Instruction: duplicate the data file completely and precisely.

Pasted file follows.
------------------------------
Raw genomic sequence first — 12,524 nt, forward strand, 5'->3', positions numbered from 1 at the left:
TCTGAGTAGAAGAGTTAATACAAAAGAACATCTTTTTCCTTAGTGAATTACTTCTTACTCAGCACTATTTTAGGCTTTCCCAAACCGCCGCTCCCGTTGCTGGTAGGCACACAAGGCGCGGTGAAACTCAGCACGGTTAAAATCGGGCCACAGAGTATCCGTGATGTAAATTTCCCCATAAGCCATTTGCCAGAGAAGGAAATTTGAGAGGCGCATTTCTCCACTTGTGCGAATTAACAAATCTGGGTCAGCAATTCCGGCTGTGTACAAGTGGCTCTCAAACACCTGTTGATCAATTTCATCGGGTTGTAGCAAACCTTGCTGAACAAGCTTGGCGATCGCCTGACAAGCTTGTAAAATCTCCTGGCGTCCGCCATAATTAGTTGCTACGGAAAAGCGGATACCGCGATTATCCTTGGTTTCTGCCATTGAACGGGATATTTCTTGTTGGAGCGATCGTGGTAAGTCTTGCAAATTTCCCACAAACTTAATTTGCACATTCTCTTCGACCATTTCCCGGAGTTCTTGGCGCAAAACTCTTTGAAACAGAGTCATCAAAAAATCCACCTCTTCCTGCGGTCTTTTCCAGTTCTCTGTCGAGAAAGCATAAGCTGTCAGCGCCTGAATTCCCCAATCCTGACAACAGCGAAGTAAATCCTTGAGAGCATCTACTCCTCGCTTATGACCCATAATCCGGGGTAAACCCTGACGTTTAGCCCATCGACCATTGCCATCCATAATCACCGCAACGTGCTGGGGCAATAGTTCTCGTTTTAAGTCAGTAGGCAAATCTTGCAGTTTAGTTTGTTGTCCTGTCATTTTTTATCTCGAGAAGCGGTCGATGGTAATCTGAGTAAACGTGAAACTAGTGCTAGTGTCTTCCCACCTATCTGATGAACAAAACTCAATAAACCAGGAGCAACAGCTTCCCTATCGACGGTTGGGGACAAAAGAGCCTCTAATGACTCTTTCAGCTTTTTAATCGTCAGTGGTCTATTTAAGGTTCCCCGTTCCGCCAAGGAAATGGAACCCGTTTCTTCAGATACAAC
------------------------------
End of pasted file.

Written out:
Raw genomic sequence first — 12,524 nt, forward strand, 5'->3', positions numbered from 1 at the left:
TCTGAGTAGAAGAGTTAATACAAAAGAACATCTTTTTCCTTAGTGAATTACTTCTTACTCAGCACTATTTTAGGCTTTCCCAAACCGCCGCTCCCGTTGCTGGTAGGCACACAAGGCGCGGTGAAACTCAGCACGGTTAAAATCGGGCCACAGAGTATCCGTGATGTAAATTTCCCCATAAGCCATTTGCCAGAGAAGGAAATTTGAGAGGCGCATTTCTCCACTTGTGCGAATTAACAAATCTGGGTCAGCAATTCCGGCTGTGTACAAGTGGCTCTCAAACACCTGTTGATCAATTTCATCGGGTTGTAGCAAACCTTGCTGAACAAGCTTGGCGATCGCCTGACAAGCTTGTAAAATCTCCTGGCGTCCGCCATAATTAGTTGCTACGGAAAAGCGGATACCGCGATTATCCTTGGTTTCTGCCATTGAACGGGATATTTCTTGTTGGAGCGATCGTGGTAAGTCTTGCAAATTTCCCACAAACTTAATTTGCACATTCTCTTCGACCATTTCCCGGAGTTCTTGGCGCAAAACTCTTTGAAACAGAGTCATCAAAAAATCCACCTCTTCCTGCGGTCTTTTCCAGTTCTCTGTCGAGAAAGCATAAGCTGTCAGCGCCTGAATTCCCCAATCCTGACAACAGCGAAGTAAATCCTTGAGAGCATCTACTCCTCGCTTATGACCCATAATCCGGGGTAAACCCTGACGTTTAGCCCATCGACCATTGCCATCCATAATCACCGCAACGTGCTGGGGCAATAGTTCTCGTTTTAAGTCAGTAGGCAAATCTTGCAGTTTAGTTTGTTGTCCTGTCATTTTTTATCTCGAGAAGCGGTCGATGGTAATCTGAGTAAACGTGAAACTAGTGCTAGTGTCTTCCCACCTATCTGATGAACAAAACTCAATAAACCAGGAGCAACAGCTTCCCTATCGACGGTTGGGGACAAAAGAGCCTCTAATGACTCTTTCAGCTTTTTAATCGTCAGTGGTCTATTTAAGGTTCCCCGTTCCGCCAAGGAAATGGAACCCGTTTCTTCAGATACAAC